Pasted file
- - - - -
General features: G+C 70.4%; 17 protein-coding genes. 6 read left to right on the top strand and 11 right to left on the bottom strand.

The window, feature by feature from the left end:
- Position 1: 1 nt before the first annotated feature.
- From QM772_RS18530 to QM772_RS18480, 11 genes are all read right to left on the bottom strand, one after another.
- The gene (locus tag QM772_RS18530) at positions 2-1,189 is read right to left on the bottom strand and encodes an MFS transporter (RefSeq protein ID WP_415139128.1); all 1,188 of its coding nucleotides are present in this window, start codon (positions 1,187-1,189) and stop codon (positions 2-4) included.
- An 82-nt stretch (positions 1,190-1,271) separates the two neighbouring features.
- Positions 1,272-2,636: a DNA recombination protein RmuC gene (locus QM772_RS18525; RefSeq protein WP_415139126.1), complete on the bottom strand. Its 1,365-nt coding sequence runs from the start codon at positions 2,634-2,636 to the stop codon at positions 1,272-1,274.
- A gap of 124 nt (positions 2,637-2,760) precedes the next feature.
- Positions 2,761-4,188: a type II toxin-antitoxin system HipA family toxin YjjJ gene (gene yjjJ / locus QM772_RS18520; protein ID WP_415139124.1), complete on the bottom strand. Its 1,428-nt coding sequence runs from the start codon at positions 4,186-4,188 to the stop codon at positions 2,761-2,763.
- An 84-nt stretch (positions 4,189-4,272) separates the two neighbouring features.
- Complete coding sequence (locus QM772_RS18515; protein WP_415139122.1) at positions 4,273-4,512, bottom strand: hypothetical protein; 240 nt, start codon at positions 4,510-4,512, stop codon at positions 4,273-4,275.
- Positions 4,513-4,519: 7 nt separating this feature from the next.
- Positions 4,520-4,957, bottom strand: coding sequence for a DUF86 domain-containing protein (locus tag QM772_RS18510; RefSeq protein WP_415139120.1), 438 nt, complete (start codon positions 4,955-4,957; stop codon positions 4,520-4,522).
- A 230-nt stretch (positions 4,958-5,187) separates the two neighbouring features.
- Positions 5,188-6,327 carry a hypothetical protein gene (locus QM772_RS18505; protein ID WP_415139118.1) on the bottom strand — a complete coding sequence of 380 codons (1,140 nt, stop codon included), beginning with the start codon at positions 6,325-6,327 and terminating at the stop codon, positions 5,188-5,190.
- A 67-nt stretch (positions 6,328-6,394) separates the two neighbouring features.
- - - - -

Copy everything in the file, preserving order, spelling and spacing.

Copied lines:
General features: G+C 70.4%; 17 protein-coding genes. 6 read left to right on the top strand and 11 right to left on the bottom strand.

The window, feature by feature from the left end:
- Position 1: 1 nt before the first annotated feature.
- From QM772_RS18530 to QM772_RS18480, 11 genes are all read right to left on the bottom strand, one after another.
- The gene (locus tag QM772_RS18530) at positions 2-1,189 is read right to left on the bottom strand and encodes an MFS transporter (RefSeq protein ID WP_415139128.1); all 1,188 of its coding nucleotides are present in this window, start codon (positions 1,187-1,189) and stop codon (positions 2-4) included.
- An 82-nt stretch (positions 1,190-1,271) separates the two neighbouring features.
- Positions 1,272-2,636: a DNA recombination protein RmuC gene (locus QM772_RS18525; RefSeq protein WP_415139126.1), complete on the bottom strand. Its 1,365-nt coding sequence runs from the start codon at positions 2,634-2,636 to the stop codon at positions 1,272-1,274.
- A gap of 124 nt (positions 2,637-2,760) precedes the next feature.
- Positions 2,761-4,188: a type II toxin-antitoxin system HipA family toxin YjjJ gene (gene yjjJ / locus QM772_RS18520; protein ID WP_415139124.1), complete on the bottom strand. Its 1,428-nt coding sequence runs from the start codon at positions 4,186-4,188 to the stop codon at positions 2,761-2,763.
- An 84-nt stretch (positions 4,189-4,272) separates the two neighbouring features.
- Complete coding sequence (locus QM772_RS18515; protein WP_415139122.1) at positions 4,273-4,512, bottom strand: hypothetical protein; 240 nt, start codon at positions 4,510-4,512, stop codon at positions 4,273-4,275.
- Positions 4,513-4,519: 7 nt separating this feature from the next.
- Positions 4,520-4,957, bottom strand: coding sequence for a DUF86 domain-containing protein (locus tag QM772_RS18510; RefSeq protein WP_415139120.1), 438 nt, complete (start codon positions 4,955-4,957; stop codon positions 4,520-4,522).
- A 230-nt stretch (positions 4,958-5,187) separates the two neighbouring features.
- Positions 5,188-6,327 carry a hypothetical protein gene (locus QM772_RS18505; protein ID WP_415139118.1) on the bottom strand — a complete coding sequence of 380 codons (1,140 nt, stop codon included), beginning with the start codon at positions 6,325-6,327 and terminating at the stop codon, positions 5,188-5,190.
- A 67-nt stretch (positions 6,328-6,394) separates the two neighbouring features.